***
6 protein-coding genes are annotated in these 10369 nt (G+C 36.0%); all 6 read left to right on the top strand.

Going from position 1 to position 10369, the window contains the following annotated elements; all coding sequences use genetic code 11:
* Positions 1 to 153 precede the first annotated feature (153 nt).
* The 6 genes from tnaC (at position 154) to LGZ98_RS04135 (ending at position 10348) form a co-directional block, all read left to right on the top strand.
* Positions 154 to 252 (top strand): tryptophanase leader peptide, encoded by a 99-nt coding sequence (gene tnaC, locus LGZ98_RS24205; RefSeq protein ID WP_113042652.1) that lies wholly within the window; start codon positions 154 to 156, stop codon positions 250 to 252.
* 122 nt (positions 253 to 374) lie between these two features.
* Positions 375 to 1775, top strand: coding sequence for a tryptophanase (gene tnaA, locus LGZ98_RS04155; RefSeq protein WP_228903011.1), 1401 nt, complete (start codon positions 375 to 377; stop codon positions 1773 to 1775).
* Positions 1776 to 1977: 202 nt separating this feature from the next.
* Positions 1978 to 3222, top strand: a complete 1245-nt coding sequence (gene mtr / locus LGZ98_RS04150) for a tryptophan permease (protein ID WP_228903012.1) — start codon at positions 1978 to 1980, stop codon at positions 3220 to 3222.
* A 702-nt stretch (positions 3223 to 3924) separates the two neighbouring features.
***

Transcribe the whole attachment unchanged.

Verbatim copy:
6 protein-coding genes are annotated in these 10369 nt (G+C 36.0%); all 6 read left to right on the top strand.

Going from position 1 to position 10369, the window contains the following annotated elements; all coding sequences use genetic code 11:
* Positions 1 to 153 precede the first annotated feature (153 nt).
* The 6 genes from tnaC (at position 154) to LGZ98_RS04135 (ending at position 10348) form a co-directional block, all read left to right on the top strand.
* Positions 154 to 252 (top strand): tryptophanase leader peptide, encoded by a 99-nt coding sequence (gene tnaC, locus LGZ98_RS24205; RefSeq protein ID WP_113042652.1) that lies wholly within the window; start codon positions 154 to 156, stop codon positions 250 to 252.
* 122 nt (positions 253 to 374) lie between these two features.
* Positions 375 to 1775, top strand: coding sequence for a tryptophanase (gene tnaA, locus LGZ98_RS04155; RefSeq protein WP_228903011.1), 1401 nt, complete (start codon positions 375 to 377; stop codon positions 1773 to 1775).
* Positions 1776 to 1977: 202 nt separating this feature from the next.
* Positions 1978 to 3222, top strand: a complete 1245-nt coding sequence (gene mtr / locus LGZ98_RS04150) for a tryptophan permease (protein ID WP_228903012.1) — start codon at positions 1978 to 1980, stop codon at positions 3220 to 3222.
* A 702-nt stretch (positions 3223 to 3924) separates the two neighbouring features.